DULUTH, Minn. -- The U.S. Fish and Wildlife Service said Tuesday that it will not consider listing grey wolves as "threatened'' under the Endangered Species Act.
The suggestion had come from wolf protection groups who say the status would be a compromise between the current, fully endangered status and proposals in Congress to delist wolves entirely.
Wolves were delisted in 2012 but a late 2014 court order has restored federal protections for wolves in the Great Lakes area and in most western states.
The agency, however, determined the request was a "non-substantial petition."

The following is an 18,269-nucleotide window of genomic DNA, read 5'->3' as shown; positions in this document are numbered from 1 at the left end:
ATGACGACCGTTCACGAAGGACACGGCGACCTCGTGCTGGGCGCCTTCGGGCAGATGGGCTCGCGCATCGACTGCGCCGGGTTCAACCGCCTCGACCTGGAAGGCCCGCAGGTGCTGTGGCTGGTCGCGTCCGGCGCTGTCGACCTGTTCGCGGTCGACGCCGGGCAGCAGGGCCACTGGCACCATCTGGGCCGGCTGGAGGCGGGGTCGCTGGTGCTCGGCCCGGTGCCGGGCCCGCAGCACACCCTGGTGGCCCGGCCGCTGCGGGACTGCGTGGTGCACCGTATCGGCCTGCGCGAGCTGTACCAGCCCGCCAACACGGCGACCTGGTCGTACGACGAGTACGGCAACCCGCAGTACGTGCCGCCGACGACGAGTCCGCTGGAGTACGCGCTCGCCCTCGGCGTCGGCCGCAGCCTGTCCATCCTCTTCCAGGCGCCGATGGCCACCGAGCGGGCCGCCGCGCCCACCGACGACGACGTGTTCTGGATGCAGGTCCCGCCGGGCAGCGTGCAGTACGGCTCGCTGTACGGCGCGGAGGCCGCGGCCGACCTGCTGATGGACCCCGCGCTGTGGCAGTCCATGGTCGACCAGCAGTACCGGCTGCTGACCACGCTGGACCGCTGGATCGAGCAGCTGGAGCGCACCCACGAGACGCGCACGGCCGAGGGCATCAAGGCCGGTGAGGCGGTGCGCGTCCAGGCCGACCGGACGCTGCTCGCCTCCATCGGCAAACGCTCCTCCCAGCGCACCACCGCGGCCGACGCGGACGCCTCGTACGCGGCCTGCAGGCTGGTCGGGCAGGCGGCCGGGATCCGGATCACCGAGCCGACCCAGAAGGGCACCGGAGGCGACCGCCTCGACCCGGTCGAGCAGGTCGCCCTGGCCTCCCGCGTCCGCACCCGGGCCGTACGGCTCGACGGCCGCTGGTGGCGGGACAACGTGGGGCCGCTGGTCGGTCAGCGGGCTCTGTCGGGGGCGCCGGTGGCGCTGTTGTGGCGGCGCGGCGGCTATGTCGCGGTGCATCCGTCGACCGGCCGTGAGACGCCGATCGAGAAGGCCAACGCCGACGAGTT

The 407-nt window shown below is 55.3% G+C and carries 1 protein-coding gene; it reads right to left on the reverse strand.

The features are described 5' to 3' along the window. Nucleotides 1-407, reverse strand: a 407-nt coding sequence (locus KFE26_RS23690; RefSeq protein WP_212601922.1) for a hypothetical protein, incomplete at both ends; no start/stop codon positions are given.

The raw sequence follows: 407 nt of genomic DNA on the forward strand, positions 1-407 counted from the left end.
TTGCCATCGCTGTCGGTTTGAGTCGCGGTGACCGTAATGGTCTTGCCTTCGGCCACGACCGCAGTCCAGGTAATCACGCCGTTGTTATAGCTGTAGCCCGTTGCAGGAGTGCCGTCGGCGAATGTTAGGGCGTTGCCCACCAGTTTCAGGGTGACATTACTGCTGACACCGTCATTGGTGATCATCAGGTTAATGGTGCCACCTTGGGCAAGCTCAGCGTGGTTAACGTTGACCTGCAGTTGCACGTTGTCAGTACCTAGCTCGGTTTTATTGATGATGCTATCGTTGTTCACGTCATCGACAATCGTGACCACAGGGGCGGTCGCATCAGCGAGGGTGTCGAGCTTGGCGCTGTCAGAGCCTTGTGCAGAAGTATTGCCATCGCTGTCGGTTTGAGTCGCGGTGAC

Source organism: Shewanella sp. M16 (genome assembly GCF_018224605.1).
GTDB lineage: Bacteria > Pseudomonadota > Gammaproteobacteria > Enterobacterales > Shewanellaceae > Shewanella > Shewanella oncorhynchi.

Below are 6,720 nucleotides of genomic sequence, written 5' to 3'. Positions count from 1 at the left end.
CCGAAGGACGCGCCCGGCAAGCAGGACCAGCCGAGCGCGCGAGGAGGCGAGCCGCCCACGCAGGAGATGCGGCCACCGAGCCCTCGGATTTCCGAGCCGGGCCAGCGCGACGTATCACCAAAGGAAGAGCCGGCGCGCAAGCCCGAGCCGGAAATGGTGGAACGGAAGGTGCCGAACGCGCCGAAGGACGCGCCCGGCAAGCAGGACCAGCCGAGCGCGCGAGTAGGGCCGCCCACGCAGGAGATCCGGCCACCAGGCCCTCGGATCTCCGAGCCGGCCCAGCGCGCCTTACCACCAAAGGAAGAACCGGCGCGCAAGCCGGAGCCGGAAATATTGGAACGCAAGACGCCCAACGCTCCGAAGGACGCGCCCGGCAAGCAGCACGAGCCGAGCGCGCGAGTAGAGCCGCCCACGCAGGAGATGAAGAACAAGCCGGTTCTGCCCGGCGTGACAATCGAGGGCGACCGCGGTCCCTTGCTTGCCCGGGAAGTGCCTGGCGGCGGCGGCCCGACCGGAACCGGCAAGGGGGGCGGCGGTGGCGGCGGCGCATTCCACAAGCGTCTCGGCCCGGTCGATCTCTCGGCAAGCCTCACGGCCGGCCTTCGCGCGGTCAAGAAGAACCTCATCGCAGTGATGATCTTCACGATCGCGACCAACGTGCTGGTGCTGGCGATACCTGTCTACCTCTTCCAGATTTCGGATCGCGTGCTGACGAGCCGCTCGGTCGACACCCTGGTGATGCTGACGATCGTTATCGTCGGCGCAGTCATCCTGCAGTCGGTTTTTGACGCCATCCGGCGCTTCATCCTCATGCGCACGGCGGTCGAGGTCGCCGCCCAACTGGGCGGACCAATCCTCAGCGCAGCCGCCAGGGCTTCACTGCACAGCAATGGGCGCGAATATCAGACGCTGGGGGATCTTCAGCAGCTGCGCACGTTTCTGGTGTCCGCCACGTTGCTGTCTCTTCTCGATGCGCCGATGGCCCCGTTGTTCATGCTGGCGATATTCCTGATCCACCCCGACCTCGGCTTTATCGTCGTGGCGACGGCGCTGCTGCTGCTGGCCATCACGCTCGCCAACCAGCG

"We are disappointed in the Fish and Wildlife Service's decision not to consider this middle-ground approach to wolf management,'' said Michael Markarian, chief program and policy officer of the Humane Society of the United States. "A threatened listing is a reasonable compromise to this contentious issue, and it retains some federal protection for wolves, while providing more flexibility to the states in dealing with the occasional problem wolf."
Bills have been introduced in Congress this year that would override the court opinion and remove all federal protections for wolves. They so far have not passed.
Until other action occurs, wolves remain federally protected as endangered in most areas and threatened in Minnesota. The distinction allows wolves in Minnesota to be trapped by federal wildlife experts near where livestock have been killed.